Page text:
Resource depletion theories posit that cognitive resources exist in a limited pool. Thus, stressful stimuli can produce impairment on subsequent cognitive tasks, as limited resources (e.g., attentional or regulatory processes) are directed toward managing this initial stressor or task. Using experimental methodology, the study applied resource depletion theories to examine the effects of recognizing the existence of racism in American society in a White American undergraduate sample. The investigation examined impairments in cognitive functioning (i.e., executive functioning in Study 1 and creative mental processes in Study 2) and psychological functioning that were presumed to occur because racism acts as a stressor with the potential to arouse strong emotional responses and deplete resources. Study results suggested recognition of racism had some effects on cognitive and psychological functioning, but the results were limited and inconsistent. Of primary interest, recognizing racism only had a marginal effect on creativity in the form of ideational fluency, whereas recognizing discrimination resulted in fewer errors on a computerized Stroop task in one experimental procedure, thus contradicting predictions and a resource depletion perspective.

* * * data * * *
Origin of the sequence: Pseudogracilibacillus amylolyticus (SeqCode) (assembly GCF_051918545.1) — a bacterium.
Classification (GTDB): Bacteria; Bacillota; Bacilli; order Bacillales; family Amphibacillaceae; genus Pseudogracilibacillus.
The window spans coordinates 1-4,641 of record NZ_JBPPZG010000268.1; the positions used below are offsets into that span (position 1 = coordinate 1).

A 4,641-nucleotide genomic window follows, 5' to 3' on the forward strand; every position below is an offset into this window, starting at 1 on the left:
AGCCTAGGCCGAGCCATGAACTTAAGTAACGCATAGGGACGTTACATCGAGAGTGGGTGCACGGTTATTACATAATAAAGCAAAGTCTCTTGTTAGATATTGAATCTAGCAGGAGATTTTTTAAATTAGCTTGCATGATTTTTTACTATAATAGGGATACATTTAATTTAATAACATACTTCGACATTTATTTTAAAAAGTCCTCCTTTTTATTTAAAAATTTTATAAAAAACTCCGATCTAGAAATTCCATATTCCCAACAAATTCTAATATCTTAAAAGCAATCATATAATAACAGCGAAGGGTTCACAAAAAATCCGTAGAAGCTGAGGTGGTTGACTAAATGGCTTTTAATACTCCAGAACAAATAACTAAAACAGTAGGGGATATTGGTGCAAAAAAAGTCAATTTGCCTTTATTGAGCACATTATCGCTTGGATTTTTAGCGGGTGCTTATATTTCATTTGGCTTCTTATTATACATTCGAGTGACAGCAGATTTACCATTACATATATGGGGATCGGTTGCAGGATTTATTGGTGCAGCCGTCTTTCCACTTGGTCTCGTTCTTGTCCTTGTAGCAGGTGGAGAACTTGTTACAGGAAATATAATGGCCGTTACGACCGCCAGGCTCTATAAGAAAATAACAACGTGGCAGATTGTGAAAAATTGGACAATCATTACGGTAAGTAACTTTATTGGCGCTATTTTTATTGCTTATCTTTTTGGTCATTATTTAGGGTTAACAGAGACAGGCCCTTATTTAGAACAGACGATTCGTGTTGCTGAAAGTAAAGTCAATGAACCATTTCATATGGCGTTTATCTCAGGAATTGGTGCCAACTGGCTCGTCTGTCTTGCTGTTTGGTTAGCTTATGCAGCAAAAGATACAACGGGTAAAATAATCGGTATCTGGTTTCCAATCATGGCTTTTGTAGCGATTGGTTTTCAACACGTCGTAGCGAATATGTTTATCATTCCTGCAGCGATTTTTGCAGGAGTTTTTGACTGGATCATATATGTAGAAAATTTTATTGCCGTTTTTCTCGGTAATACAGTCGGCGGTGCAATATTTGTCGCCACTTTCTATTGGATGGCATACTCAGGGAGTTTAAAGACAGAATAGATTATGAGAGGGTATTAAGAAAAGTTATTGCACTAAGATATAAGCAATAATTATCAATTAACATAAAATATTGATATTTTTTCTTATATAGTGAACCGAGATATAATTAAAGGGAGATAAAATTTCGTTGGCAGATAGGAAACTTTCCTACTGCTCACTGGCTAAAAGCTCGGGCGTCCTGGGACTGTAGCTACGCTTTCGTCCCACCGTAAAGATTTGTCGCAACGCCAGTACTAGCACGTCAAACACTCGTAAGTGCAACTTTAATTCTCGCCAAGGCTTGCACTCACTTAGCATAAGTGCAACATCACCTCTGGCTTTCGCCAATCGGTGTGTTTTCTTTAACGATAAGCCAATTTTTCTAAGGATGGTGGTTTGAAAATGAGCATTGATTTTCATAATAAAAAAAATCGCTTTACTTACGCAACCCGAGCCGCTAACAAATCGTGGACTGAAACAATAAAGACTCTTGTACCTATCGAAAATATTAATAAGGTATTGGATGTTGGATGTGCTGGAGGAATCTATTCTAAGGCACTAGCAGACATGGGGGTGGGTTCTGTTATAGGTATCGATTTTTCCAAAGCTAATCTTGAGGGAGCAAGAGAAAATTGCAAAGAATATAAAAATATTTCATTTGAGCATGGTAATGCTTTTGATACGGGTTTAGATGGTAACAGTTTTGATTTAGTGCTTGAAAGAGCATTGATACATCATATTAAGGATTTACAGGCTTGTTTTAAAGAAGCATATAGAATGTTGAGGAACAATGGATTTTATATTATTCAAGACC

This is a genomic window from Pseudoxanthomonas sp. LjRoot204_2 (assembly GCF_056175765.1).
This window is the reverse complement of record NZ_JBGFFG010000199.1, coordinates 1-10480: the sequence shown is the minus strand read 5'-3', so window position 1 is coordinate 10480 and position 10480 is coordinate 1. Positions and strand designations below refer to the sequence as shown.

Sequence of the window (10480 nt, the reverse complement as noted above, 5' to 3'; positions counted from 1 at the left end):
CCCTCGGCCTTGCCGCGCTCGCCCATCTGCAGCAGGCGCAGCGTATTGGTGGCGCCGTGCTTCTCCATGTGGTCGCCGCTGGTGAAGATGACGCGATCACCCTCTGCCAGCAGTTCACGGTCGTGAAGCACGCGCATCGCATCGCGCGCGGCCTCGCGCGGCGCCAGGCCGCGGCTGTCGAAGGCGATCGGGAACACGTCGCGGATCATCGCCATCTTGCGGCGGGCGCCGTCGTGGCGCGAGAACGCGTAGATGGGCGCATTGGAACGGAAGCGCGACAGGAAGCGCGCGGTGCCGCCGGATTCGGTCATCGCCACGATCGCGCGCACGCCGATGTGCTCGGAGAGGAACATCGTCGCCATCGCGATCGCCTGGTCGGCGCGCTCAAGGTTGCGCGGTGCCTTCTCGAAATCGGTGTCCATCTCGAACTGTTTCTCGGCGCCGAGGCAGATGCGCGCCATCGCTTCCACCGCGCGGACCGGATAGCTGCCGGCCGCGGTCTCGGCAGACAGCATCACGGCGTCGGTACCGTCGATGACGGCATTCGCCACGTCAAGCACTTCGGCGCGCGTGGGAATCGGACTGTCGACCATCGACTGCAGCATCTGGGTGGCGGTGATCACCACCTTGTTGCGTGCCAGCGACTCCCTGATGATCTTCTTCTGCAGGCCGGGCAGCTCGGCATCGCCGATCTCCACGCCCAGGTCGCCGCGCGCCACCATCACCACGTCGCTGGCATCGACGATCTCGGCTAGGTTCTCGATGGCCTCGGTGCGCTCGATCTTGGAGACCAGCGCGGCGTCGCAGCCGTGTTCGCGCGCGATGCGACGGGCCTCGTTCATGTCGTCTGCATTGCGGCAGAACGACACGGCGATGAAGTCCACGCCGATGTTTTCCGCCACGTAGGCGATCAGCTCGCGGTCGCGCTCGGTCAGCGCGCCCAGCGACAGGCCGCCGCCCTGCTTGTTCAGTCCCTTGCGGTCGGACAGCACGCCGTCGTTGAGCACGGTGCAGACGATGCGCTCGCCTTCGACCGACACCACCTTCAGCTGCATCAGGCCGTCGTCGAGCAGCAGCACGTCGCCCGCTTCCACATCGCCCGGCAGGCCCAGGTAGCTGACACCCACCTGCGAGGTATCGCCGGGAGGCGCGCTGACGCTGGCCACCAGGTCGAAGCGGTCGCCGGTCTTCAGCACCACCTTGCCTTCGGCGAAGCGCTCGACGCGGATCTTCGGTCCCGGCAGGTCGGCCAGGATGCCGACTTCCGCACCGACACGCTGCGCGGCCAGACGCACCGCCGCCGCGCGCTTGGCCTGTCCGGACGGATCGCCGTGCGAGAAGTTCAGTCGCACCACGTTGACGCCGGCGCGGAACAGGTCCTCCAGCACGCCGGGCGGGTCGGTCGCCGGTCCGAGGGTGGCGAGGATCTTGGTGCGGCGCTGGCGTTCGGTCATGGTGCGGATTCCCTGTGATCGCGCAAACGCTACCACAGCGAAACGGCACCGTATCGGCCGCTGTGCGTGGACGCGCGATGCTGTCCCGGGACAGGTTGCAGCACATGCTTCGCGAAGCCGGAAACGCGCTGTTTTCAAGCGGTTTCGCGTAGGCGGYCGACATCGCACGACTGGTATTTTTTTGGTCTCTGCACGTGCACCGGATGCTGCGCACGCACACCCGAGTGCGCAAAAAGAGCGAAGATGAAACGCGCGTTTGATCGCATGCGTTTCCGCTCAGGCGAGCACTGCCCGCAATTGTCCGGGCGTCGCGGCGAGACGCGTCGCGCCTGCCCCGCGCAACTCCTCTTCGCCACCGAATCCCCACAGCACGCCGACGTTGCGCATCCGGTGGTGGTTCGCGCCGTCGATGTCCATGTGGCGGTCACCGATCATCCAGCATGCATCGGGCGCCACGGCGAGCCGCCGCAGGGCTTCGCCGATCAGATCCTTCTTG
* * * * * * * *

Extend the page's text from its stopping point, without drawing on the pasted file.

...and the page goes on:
University of Minnesota Ph.D. dissertation. Major: Psychology. August 2012. Advisor: Dr. Richard Lee. 1 computer file (PDF); ix, 144 pages, appendices A-J.
Tran, Giac-Thao (Alisia) Thanh.
"What's the big deal?": recognition of racism and impairment of cognitive functioning..
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